| Comment Record|
Dr. Arthur Grollman ||
2003-04-04 13:03:23 |
SUNY at Stony Brook |
Health Professional |
| Comments for FDA General |
1. General Comments
Kreider, Greenwood, Greenwood and Leutholtz have posted a detailed comment on this docket, describing themselves as researchers of “national and international distinction” from a “leading laboratory that works on the safety and efficacy of national supplements”. Surprisingly, citations to this research do not appear among the 41 references listed in this comment.
Many of the statements by Kreider et al are inaccurate and the thrust of the document is misleading. For example, they state that the authors of the Rand Report “concur” with the central claim made by the supplement industry; namely, that “ephedra can safely promote weight loss in healthy but overweight populations” when, in fact, the authors concluded that, after reviewing the complete literature on that subject, they were unable to evaluate events with a risk of less than 1 per 1000. Kreider et al describe a recent report by Boozer et al (1) as the “most thorough study of the safety of ephedra”. This report, funded by Metabolife, was discredited when it was discovered that the ephedra and placebo used in the study had been mislabeled.
Kreider et al cite approximately 1,500 reports of adverse reactions of ephedra reported to the FDA since 1993, but fail to mention that the Office of the Inspector General of HHS reported that less than 1% of adverse effects are reported to FDA under the current voluntary system (2). The correctness of the OIG analysis was confirmed (a) when the manufacturer of Metabolife revealed the dramatic under-reporting of adverse reactions to their product and (b) by the large number of adverse reports to ephedra reported to Poison Control Centers (3).
It is misleading to compare safety and efficacy of ephedra to over the counter drugs. Medications must be evaluated according to their health benefit relative to risk. All drugs are toxic for some individuals. The effectiveness of aspirin in relieving pain and as an anticoagulant is unquestioned. In contrast, the benefit of ephedra at least is limited to the loss of 1-2 pounds a month more than placebo for studies of up to 4-6 months. And although obesity is associated with various health problems, this modest degree of drug-induced weight loss has never been shown to reduce the increased morbidity observed in obese patients.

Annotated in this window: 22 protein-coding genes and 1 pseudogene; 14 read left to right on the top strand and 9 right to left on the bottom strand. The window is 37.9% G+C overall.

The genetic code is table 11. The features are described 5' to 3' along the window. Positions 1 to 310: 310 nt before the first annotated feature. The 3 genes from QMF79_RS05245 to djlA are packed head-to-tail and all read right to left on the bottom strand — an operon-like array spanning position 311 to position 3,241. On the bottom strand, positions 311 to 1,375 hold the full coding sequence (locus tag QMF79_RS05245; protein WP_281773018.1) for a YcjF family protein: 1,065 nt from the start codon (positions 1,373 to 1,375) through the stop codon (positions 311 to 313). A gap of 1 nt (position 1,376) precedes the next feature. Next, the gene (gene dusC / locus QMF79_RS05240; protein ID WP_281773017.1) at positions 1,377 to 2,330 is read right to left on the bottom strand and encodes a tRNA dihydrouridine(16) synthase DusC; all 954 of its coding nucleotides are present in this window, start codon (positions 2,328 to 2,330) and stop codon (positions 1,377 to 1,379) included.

Our personal responses to the specific questions posed by FDA are recorded elsewhere on this docket. Based on our published analysis of this problem (4), we concluded that ephedra and related sympathometic amines (including those found in so-called “ephedra-free” supplements, are drugs, not dietary supplements, and should be regulated as such by the FDA.
Arthur Grollman, M.D. Professor of Medicine and Pharmacological Sciences
State University of New York at Stony Brook School of Medicine
Donald Marcus, M.D., Professor of Medicine and Microbiology
Baylor University School of Medicine
**In contrast to the disclaimer by Kreider et al, the comments we have placed on this docket reflect the scientific opinions of our relevant professional organizations; namely, the American Medical Association and the American Association for Pharmacology and Experimental Therapeutics.
1. Boozer CN, Daly PA, Homel P, Solomon JL, Blanchard D, Nasser JA, Strauss R, Meredith T. Herbal ephedra/caffeine for weight loss: a 6-month randomized safety and efficacy trial. Int J Obes Relat Metab Disord, 26:593-604, 2002.
2. “Adverse event reporting for dietary supplements: an inadequate safety valve. Washington, DC: Office of Inspector General, April 2002 (Report no. OEI-01-00-00180).
3. Bent S., Tiedt TN, Odden MC, Shlipak MG. The relative safety of ephedra compared with other herbal products. Ann Intern Med, 138:468-471, 2003.
4. Grollman AP and Marcus DM. Botanical Medicines – The need for new regulations. N Engl J Med, 347:2073-2076, 2002.